Development And Development Of Pbl Development

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2.1 Introduction to the Chapter This chapter is intended to:
a. Provide a description of the most common problems in PBL implementation, which can impact on the achievement of PBL outcomes
b. Construct a theoretical framework guiding the research process
c. Provide a theoretical understanding to analyse the data emerged from the participants in the qualitative research stage.
This chapter consists of 6 sections: introduction to the chapter, PBL review, self-regulated learning review, self-assessment review, theoretical framework and summary of the chapter. The first section gives an overview of the chapter, including its objectives and contents. The PBL section reviews the objectives of PBL and the theories related to the PBL concept,
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The self-assessment review provides the definition of and current research trends about self-assessment, and it also analyses the different paradigms in self-assessment concepts, which emphasise the accuracy of self-assessment or assisting students’ learning. The theoretical framework section summarises the relationship between PBL, self-regulated learning and self-assessment. Finally, the summary provides a synopsis of this chapter.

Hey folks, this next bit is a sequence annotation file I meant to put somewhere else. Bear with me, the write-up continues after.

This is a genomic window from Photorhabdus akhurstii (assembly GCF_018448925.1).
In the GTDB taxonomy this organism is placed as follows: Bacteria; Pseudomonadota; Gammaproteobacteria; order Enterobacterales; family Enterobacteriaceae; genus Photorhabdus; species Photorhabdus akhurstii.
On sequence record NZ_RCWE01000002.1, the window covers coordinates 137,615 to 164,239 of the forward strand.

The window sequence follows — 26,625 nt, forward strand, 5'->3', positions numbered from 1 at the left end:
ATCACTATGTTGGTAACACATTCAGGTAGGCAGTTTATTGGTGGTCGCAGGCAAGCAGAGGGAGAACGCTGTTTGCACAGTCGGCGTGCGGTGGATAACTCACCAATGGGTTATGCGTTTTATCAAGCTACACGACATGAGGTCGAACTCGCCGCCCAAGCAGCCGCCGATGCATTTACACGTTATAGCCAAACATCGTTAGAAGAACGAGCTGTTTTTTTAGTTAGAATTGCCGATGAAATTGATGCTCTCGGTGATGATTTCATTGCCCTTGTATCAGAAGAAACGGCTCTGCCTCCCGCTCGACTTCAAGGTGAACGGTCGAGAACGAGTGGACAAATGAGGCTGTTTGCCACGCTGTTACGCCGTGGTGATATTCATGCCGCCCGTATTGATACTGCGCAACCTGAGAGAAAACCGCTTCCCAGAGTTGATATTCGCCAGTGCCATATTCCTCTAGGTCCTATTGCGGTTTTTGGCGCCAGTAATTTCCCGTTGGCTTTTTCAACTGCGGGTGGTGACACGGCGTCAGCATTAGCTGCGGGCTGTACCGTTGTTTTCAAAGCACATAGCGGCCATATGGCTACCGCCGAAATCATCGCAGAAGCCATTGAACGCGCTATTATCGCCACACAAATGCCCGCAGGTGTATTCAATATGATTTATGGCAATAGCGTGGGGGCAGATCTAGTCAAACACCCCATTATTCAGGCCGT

2.2. Problem Based Learning (PBL): From theory to reality
This section reviews PBL, namely its theoretical concepts, the evidence about how the quality of PBL implementation can undermine its effects, and suggestions on how to address this condition. PBL is a powerful learning method based on four principles: collaborative, contextual, self-directive and constructive learning. PBL has many positive effects, such as increasing the acquisition of usable knowledge and of problem-solving, self-directed learning, and teamwork skills. To achieve these objectives, all PBL components (tutor, problem, small group, and assessment method) should be organised in line with its principles. This section provides evidence of the signs of erosion in PBL implementation, most of which are caused by students and could undermine the achievement of PBL goals.

2.2.1. PBL History
Problem-based learning (PBL) was developed by Barrows (1968) and was
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